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While I subscribe to the theory that professional athletes are identifying themselves as being fit to play as soon as they set foot on the court, even I will acknowledge that there is room for some sympathy surrounding a grueling schedule and/or injury issues. The Toronto Raptors (23-34) could not claim either in the aftermath of their 90-84 loss to the Washington Wizards, appearing positively lethargic despite coming off two days off spent at home and boasting a full complement of players (Sebastian Telfair was activated, but not used).
Toronto shot just 36.7% (29-79) from the field and 26.3% (5-19) from three-point range while turning the ball over 14 times and trailing 49-39 in the rebounding battle. Defensively, the Raps were decent in the halfcourt (the Wiz shot 42% from the floor), but allowed 17 fast break points as part of a poor effort to hustle back on 'D'.
Yes, Washington came in as winners of six of their last eight, having beaten no shortage of playoff-bound teams, and yes, the Raps at least chipped away off what was a 12-point deficit to pull things as close as five, but Monday night represented an unacceptable effort from a rested, team at home that still has plenty of work to do in order to make the postseason a reality.
Lucas, DeRozan: The Best of a Bad Lot
Might as well use this space to give some credit to the only two Raptors who shot north of 50%. John Lucas III (nine points on 4-5 shooting) made the most of what could well be his final game as the team's primary back-up point guard. For a stretch of more than seven minutes in the second quarter, Lucas' six points on 3-3 shooting was the only thing standing between the team and a completely scoreless chunk of game time. DeMar DeRozan, meanwhile, picked up at least some of the slack of his ice cold wingmate (more on Gay later), scoring 25 points on 9-17 shooting and making seven of his nine attempts from the line (albeit missing a key attempt with a minute to go in the fourth and an opportunity to cut the deficit to four points). Underwhelming? Sure, but as the title indicates, the best of a bad lot.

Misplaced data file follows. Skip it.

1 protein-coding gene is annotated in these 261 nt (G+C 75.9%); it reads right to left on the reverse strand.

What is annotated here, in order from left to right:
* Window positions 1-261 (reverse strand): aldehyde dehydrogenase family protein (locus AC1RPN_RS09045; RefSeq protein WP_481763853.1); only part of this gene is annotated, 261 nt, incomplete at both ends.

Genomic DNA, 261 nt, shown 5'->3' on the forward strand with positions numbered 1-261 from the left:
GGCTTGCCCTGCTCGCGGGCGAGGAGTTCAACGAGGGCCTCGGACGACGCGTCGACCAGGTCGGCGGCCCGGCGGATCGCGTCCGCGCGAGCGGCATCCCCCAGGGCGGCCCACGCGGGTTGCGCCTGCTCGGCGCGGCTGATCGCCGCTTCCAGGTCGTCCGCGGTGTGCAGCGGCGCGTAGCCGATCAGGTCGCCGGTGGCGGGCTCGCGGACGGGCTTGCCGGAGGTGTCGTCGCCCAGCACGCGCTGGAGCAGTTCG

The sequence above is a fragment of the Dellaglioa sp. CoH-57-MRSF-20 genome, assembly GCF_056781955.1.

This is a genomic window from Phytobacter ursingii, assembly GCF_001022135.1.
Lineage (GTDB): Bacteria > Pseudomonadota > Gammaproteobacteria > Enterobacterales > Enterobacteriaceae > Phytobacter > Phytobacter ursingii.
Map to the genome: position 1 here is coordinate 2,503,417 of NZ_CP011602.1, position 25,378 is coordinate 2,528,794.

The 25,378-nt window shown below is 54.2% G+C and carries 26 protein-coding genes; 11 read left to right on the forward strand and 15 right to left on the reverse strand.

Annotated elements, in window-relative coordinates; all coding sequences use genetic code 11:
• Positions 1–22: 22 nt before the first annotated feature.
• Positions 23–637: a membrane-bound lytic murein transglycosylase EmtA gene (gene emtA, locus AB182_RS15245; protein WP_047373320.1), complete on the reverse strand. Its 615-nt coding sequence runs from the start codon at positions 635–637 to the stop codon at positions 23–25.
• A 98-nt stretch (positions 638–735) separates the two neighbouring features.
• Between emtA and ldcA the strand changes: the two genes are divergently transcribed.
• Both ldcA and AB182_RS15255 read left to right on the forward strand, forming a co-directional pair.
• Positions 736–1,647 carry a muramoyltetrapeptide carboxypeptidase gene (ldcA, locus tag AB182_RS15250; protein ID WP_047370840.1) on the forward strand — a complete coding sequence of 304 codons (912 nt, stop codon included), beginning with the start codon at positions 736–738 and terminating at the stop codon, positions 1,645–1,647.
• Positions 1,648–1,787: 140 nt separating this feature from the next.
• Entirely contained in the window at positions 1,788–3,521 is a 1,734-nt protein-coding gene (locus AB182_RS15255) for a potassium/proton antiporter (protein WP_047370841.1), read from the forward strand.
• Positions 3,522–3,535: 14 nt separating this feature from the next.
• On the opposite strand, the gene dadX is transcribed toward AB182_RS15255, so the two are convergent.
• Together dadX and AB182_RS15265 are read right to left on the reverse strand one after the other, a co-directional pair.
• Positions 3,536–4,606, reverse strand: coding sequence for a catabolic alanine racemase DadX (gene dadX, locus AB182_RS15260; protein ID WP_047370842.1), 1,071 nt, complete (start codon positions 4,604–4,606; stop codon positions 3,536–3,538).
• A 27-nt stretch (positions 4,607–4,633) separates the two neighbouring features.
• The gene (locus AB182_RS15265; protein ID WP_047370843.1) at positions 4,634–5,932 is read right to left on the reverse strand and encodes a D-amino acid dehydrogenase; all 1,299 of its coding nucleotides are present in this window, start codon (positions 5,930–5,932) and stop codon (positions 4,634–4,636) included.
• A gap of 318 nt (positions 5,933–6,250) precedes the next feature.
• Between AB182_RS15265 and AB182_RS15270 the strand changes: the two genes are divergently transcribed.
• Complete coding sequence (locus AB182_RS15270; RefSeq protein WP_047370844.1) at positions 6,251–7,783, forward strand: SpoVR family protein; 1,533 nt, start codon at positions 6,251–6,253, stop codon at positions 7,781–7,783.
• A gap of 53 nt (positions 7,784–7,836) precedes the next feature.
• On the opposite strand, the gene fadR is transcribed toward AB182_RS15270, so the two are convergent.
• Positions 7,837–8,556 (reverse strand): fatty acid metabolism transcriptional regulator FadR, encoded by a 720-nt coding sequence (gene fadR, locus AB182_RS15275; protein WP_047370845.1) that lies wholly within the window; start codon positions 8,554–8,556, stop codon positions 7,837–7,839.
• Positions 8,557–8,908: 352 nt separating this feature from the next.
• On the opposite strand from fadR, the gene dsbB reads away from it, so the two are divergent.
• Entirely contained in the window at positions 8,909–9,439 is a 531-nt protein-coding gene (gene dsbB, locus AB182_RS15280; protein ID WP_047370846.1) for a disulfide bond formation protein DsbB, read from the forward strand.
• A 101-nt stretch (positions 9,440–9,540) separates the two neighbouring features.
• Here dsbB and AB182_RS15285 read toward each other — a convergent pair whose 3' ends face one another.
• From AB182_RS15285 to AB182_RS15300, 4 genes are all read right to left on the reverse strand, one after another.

Rudy's Rough Night
The cutesy angle here would be to suggest that Gay's 1-11 shooting (and five turnovers) was simply paying back John Wall's ugly showing (1-12, seven turnovers) in the previous meeting between the teams. The other, less amusing way to look at this performance is that a team is only as good as its best player and, therefore, the blame has to fall on him for failing to show up against a supposedly "lesser opponent".
A Key Defensive Letdown
Flashback to the game's final minute-plus, wherein Washington showed that they still don't quite know how to close out a game in spite of their recent winning ways. Up by six late, Nene commited an ill-advised loose ball foul on DeRozan to give him a chance to add points with a stopped clock (he made 1-2). Then, Wall nearly lost the ball at halfcourt on the ensuing possession before calling a desperation timeout. With the Wiz looking shaky and Toronto gaining momentum, Wall then managed to cut to the rim untouched as Raptor defenders stood flat-footed and failed to react. A late chance to make amends for a poor effort went for naught, as they couldn't even find an extra gear for one critical defensive stand.
- I was so ready to laud the Raptors' hilariously ridiculous "Harlem Shake" offering, but now I can't help but take the buzzkill approach of "is THIS what they were doing instead of prepping for Washington??". Well, that and "these Harlem Shake vids got played out in an awful hurry!".
The first of their 16 remaining road games comes Wednesday night in Cleveland (7:00pm, RSN). To date, they have split a pair of games against the Cavs this year.
Prediction: Raps 100, Cavs 97 (36-15 this season)